01 May 2021

RAPEA - Day 17 - Glenpool OK - Day of Rest

Aaahhh! A day of rest and recuperation. Just what the doctor ordered. No traveling. No taking pictures. Just a day to stop, reflect and recharge my creative batteries. Today's blog will be about random things. Sights, people and places.

While in Cyrus Avery Centennial Park yesterday I noticed the homeless weren't the only inhabitants living under the overpasses. When I looked up under the bridge I noticed what appeared to be a community of large dirt dauber nests. Upon closer inspection I discovered they were bird's nests. What an odd place to build a nest. The traffic above created immense noise and vibrations. Yet the birds appeared to be drawn to it. Fascinating! When I returned to my room I did some research to identify them. They're called Cliff Swallows.

I'm still kicking myself for missing an opportunity to take a picture of the Arrowood Trading Post , formerly known as the 'Chief Wolf Robe Hunt Trading Post' in Catoosa just across the road from the Blue Whale. It has a story all its own.

Chief Wolf Robe Hunt was the brother-in-law of Hugh Davis who owned the Blue Whale. He was a Native American painter, illustrator, silversmith and sculptor of the Acoma nation. Born at the Acoma Pueblo in New Mexico in 1905, his family eventually left the Pueblo to travel with a Wild West show.

After his marriage he settled in Tulsa, Oklahoma where he owned a shop on 11th Street (Route 66) and sold the silver jewelry he made to tourists and Tulsans alike. After the freeways caused traffic to bypass his shop, he opened a trading Post in Catoosa, Oklahoma across the highway from the Blue Whale water structure. There he continued selling his jewelry until his death in 1977.
After his death the building sat empty for several years. The Arrowood Trading Post opened in 1990 as a gift, novelty and souvenir shop and closed in the late 1990s. In 2011 it was an auto repair shop.

Chief Wolf Robe Hunt illustrated The Dancing Horses of Acoma, and Other Acoma Indian Stories by Helen Rushmore where he created  750 of the 805 illustrations in the books.

In the mid 1950s, in a short lived partnership with Hugh Davis the name was changed to the Catoosa Indian Trading Post and pumps selling Phillips 66 gas were added. A cafe was also added at that time. 

When you're traveling an iconic part of history you're bound to run into like minded individuals traveling the same path at various well publicized stops along the way. Such was the case yesterday when we stopped at the Blue Whale of Catoosa.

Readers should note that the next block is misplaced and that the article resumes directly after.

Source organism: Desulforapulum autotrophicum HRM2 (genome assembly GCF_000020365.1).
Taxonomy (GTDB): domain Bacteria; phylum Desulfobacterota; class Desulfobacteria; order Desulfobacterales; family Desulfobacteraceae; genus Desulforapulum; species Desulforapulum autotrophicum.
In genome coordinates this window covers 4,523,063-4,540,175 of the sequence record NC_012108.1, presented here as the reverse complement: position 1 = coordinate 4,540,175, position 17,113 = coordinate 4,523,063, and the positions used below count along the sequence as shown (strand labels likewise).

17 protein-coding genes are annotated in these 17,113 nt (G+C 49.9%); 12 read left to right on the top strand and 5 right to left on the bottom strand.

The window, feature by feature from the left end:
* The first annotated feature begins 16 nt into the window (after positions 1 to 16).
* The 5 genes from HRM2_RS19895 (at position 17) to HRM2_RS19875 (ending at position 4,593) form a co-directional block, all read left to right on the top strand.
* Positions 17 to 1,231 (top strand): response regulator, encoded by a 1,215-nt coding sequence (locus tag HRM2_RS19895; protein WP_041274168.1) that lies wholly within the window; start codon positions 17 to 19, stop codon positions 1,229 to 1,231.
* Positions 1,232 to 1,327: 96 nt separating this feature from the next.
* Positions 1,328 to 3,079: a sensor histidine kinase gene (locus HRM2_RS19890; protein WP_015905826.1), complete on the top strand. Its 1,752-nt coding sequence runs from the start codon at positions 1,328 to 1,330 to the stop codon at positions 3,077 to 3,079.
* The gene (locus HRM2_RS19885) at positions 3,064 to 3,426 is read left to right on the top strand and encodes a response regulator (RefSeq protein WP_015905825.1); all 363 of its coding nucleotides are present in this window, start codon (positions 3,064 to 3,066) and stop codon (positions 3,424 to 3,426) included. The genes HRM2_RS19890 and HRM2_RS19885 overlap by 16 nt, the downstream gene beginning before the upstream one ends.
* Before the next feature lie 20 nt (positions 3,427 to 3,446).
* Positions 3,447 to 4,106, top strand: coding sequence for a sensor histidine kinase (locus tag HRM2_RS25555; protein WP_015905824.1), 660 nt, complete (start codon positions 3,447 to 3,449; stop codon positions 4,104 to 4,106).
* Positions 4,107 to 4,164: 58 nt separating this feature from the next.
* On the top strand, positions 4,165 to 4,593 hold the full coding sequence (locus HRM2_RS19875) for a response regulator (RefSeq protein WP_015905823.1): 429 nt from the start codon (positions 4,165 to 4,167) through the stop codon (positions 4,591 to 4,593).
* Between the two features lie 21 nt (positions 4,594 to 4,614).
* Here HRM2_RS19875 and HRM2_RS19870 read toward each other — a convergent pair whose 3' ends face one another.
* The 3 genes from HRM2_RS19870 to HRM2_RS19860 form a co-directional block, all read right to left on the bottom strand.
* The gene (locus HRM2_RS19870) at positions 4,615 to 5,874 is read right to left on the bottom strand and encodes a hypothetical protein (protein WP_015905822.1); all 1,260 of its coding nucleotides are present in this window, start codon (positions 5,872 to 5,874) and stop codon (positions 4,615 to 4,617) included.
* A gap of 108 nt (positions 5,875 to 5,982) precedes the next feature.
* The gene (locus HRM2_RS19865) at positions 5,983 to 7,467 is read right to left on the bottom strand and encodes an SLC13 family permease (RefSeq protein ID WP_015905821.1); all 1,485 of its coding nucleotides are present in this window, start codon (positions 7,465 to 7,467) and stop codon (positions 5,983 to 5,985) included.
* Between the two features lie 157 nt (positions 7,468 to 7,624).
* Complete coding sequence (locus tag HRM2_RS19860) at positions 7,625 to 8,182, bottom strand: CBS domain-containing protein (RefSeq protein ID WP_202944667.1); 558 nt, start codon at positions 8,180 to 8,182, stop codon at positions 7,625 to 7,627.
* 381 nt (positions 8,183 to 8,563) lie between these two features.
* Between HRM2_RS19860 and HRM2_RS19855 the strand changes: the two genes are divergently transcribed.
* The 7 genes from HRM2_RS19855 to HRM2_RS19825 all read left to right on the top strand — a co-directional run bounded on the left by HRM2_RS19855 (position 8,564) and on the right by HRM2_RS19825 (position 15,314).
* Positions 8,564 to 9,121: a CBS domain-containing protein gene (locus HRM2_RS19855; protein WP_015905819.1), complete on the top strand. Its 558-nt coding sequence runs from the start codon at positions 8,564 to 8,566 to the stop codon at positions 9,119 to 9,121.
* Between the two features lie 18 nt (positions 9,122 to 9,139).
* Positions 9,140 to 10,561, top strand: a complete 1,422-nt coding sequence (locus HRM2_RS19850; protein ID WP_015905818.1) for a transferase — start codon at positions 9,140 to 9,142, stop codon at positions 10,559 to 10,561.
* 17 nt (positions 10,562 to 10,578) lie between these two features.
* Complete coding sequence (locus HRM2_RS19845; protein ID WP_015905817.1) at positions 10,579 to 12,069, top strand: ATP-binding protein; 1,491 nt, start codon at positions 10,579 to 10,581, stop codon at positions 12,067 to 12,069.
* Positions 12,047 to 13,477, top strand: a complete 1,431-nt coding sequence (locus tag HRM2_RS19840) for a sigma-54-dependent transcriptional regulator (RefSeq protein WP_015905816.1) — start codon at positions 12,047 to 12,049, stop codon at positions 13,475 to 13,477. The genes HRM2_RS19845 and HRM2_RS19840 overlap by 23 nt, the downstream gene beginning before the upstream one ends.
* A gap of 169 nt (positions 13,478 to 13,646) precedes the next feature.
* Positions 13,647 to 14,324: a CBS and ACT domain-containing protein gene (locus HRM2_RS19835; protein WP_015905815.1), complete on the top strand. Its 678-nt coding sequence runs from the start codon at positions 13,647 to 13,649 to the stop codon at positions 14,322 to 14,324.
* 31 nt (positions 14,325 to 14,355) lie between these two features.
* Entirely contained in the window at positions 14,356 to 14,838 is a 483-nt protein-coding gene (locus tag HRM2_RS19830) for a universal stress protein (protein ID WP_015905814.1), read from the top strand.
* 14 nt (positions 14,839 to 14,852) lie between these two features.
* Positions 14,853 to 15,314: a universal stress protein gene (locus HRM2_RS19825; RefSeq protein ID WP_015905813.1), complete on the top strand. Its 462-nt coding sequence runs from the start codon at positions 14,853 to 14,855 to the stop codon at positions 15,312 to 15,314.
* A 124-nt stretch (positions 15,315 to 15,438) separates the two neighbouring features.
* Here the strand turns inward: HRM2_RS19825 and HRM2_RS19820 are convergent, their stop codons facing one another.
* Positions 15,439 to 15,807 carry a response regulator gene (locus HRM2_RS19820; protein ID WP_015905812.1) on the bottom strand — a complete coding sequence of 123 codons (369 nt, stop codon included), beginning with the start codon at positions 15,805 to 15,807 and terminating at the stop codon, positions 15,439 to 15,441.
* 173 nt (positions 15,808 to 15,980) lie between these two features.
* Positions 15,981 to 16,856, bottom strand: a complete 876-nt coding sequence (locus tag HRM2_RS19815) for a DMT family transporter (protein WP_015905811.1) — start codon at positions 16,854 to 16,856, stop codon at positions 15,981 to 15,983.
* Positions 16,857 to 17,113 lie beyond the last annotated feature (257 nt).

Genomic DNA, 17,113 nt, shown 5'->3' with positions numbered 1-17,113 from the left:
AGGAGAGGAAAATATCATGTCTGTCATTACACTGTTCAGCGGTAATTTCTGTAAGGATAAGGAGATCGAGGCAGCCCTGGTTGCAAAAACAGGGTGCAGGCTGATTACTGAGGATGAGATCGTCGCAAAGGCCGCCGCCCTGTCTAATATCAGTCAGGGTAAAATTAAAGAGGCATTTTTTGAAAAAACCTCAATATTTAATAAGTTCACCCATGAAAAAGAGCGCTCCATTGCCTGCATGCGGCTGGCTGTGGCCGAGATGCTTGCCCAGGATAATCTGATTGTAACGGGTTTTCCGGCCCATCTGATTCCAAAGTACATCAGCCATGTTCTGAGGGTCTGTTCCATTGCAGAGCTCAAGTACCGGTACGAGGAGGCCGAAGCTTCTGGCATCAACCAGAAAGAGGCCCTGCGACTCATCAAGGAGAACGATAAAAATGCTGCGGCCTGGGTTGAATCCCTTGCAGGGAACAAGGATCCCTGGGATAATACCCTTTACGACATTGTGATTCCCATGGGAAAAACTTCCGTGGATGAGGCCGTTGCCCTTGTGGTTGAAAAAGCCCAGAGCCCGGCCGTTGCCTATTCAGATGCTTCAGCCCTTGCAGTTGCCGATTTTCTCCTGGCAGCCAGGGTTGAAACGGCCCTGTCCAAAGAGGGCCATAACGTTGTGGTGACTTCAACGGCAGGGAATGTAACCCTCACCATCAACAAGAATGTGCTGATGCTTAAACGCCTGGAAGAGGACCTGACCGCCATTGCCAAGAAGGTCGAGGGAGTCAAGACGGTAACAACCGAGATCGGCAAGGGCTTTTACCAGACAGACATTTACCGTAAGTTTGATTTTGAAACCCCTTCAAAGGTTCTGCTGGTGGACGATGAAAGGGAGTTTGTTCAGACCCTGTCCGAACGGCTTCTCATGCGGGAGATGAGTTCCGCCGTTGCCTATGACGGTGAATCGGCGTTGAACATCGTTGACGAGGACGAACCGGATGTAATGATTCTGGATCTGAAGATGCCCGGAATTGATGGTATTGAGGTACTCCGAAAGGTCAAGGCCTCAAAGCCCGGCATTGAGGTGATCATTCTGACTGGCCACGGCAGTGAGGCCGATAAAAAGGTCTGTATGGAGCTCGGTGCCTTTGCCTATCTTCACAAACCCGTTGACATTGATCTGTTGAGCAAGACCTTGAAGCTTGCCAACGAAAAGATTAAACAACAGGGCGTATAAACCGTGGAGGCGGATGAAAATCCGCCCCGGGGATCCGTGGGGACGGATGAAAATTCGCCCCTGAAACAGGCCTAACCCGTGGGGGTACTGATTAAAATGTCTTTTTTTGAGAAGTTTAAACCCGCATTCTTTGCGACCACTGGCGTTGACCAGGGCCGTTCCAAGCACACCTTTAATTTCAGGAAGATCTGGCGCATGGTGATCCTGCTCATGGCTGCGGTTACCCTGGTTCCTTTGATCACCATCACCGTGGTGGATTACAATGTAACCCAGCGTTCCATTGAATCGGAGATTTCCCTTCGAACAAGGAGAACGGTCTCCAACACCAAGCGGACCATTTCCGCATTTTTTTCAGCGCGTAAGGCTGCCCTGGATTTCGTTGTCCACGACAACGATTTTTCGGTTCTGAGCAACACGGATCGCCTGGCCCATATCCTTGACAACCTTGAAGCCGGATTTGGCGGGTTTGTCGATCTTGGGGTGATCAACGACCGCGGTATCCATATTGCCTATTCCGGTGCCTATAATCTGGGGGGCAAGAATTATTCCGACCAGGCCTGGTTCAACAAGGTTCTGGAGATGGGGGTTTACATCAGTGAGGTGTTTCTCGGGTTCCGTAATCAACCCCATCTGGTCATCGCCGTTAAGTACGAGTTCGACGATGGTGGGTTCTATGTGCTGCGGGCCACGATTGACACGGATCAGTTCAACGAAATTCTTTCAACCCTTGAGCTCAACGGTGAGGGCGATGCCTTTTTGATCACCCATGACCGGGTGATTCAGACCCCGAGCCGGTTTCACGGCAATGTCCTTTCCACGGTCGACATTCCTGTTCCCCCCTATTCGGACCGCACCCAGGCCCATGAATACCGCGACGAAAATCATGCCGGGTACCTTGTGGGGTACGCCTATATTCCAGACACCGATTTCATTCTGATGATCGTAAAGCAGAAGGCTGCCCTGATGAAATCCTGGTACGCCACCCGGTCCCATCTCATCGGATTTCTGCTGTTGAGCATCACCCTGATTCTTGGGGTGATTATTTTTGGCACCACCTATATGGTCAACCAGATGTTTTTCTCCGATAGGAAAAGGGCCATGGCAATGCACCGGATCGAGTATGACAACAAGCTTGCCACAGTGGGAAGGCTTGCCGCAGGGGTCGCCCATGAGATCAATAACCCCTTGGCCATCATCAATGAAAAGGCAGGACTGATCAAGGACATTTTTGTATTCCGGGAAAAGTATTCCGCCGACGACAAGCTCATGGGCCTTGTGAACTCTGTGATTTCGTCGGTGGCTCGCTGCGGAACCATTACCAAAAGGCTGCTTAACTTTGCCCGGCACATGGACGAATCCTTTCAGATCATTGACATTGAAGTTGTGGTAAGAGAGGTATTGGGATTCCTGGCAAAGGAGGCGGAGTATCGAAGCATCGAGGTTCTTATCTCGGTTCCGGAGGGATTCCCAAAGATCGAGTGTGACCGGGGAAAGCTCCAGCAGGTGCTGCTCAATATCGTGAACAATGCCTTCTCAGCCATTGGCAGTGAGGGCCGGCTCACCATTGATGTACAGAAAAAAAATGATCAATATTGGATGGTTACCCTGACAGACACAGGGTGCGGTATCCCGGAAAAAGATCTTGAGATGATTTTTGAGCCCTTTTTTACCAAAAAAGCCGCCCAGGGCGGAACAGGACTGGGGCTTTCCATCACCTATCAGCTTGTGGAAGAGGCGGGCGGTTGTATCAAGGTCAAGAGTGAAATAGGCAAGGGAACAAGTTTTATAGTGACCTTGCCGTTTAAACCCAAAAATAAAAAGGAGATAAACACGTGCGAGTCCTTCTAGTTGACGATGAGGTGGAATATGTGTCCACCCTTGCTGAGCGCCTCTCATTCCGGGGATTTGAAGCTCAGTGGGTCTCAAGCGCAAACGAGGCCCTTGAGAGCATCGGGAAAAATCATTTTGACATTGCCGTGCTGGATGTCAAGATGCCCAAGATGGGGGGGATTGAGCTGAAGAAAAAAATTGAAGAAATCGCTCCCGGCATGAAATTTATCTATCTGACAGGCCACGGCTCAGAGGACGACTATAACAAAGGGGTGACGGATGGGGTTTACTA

I met a lady on a road trip with her daughter who was from Bedford NH. That's only an hour from where I spent nearly 14 years in Dover NH.

The volunteer from the gift shop, Linda, a brave and wonderful lady, was saying she was going to retire next year and devote herself full time to writing. She has several children's books on Amazon under the name of Linda Ross-Hobbs and a detective series for adults under the name of Gale L Rossi. She provided me with a wealth of information on the Blue Whale. She's a strong, beautiful cancer survivor with a wonderful way with words. Show her some love people!

A beautiful antique custom Chevy with TX plates pulled in while we were in the parking lot so of course I had to go snap some photos and talk to the driver. Turns out the driver was even more interesting than the car. Jim Zak is a man who has provided life long service to his community. He has been a County Constable, a Medic, a Firefighter and a minister and now having just retired he has decided to travel Route 66 in his show car. And if that's not enough, his neighbor is Frank Beard, one of the founding members of ZZ Top whose Top 40 Ranch is just down the road.

As we were having our dinner yesterday I happened to be reading a framed news article that was on the wall and discovered the restaurant was owned and operated by the former six year Mayor and Vice Mayor of Glenpool OK whose first name is Momodou but since the English pronounced it Mamadou that's what he named the restaurant. After a Google search I determined his was an immigrant success story well worth mentioning. From Gambia West Africa to OK Politics. Later during our meal he came in and cleared our table. Turns out his wife Mamie was our waitress. Help is hard to find here as well. He said he's had a Now Hiring sign up for 6 months and not a soul has applied.

And of course no travel blog about Oklahoma would be complete without mentioning their favorite native son, Will Rogers. OK's reverence for Will Rogers is evident everywhere you look. There are streets, roads and highways and turnpikes. Libraries, stadiums, museums, schools, event centers, campgrounds, trails, hotels, casinos, etc all have incorporated the Will Rogers name.

Back on the road tomorrow. Next stop - TX!

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